THE ART OF WAR
You can find the second half of our episode at: https://www.kfai.org/node/42339
A Really Happy Kid by Will Everet
A new generation of post-war Iraqi children is coming of age. One of them is ten-year old Ossama Ahmad. He vividly remembers when family fled to Syria and it comes out in his artwork. Reporter Will Everett met the ten year old on a recent trip to Damascus and files this reporter’s notebook.
Ink and M16s by Mujahid Suliman
In a war you have your typical players. They're the soldiers, the medics ...and the artist. Following in Winslow Homer's footsteps, Steve Mumford decided to go to war. Two weeks after the Untied States invaded Iraq he flew to Kuwait and made his way up to Baghdad with is pen and paper.
A Soldier's Story Set To Gunfire by Noah Nelson
Acclaimed first-time filmmaker Danfung Dennis worked for several years as a war photographer. He came to feel that his still photos didn’t portray what he was seeing and hearing on the ground. So Dennis outfitted his Canon 5D Mark II with a jerry rigged set of stereo sound equipment and made the documentary Hell and Back Again. His film makes an unusual choice in that there is no musical score. Instead, he uses sounds gathered on the battlefield and manipulates them to highlight the emotion of the story. Noah Nelson of Turnstyle News reports.
What Little Girls Make by Susan Barrett Price
The rug weavers of Afghanistan, long renowned for their artistry, depict on their rugs the world that they see. Like television news, their rugs “report” current events. Since the Soviet invasion of Afghanistan in 1979 Afghan weavers have borne witness to disaster by weaving unprecedented images of battle and weaponry into their rugs. Birds, sheep, flowers, have all turned into helicopters, Kalashnikovs, and hand-grenades.
Paint the Fallen by Tom Banse
Using a family's favorite photo, a professional custom hand-drawn portrait is available free of charge to families of all service men and women killed in Iraq or Afghanistan from artist Michael Reagan. Michael's goal with his Fallen Heroes Project is to draw a portrait of every solider that is asked of him. So far he has drawn 2,700. Northwest News Network Correspondent Tom Banse has this profile of a Vietnam Vet with new mission.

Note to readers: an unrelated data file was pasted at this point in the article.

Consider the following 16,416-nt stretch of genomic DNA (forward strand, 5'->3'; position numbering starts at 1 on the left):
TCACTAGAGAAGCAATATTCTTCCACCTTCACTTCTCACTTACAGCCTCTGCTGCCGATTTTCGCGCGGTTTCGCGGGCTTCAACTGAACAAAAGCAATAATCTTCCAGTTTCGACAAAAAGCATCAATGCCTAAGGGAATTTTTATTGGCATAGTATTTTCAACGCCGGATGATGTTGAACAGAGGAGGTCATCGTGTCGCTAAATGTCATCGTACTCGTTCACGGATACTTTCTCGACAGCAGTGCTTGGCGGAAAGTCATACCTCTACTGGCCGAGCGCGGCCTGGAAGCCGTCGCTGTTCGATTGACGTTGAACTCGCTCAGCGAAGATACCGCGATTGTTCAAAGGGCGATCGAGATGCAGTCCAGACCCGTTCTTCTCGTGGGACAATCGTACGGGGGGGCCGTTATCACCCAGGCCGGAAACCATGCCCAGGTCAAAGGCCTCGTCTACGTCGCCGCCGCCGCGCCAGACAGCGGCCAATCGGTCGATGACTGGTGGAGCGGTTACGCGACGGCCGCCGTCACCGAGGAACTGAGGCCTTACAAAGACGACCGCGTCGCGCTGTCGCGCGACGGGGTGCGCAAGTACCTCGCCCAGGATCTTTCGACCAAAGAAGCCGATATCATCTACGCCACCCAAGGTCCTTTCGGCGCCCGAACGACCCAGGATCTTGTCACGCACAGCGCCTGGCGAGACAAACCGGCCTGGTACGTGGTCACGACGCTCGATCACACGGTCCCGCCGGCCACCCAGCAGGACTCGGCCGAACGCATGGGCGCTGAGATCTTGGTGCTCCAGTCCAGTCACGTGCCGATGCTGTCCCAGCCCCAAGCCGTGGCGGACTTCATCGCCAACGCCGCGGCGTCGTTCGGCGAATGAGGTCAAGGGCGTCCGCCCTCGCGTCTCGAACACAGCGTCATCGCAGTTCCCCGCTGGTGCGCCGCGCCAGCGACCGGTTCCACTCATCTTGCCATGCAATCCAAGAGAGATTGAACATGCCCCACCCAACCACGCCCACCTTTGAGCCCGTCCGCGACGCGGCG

US Army Theater by Adam Allington
Bravo! is the United States Army's touring theater company. Soldiers audition and commit to a 6 month tour as professional actors and tour the world performing at military bases, hospitals and community theaters. Adam interviews the company after a show of "Pvt. Wars" by James McClure at the Patton Barracks in Heidelberg, Germany.
Arlington National Bugler from ArtsEdge
Master Sgt. Jari Villanueva has spent his entire career playing bugle in the Air Force Ceremonial Brass. Jari describes his work, playing at ceremonial arrivals at the White House and playing Taps at funerals at Arlington. He also talks about the history of bugle calls and about the most famous playing of taps; at President Kennedy's funeral.
Soviet Art in America by Julia Barton
Some twenty years ago, the Soviet Union was in its last throes. A hardline Communist coup failed in August 1991, but officially the USSR still existed until December. As the empire crumbled, a huge cultural edifice dedicated to the arts crumbled with it. The Soviet art world - especially painting - was its own ecosystem, largely closed off from trends in the Western art world. Now, as Julia tells us, the remains of that Soviet ecosystem have a museum in America's heartland.
For links & pictures from tonight's episode visit our blog - listeninglounge.blogspot.com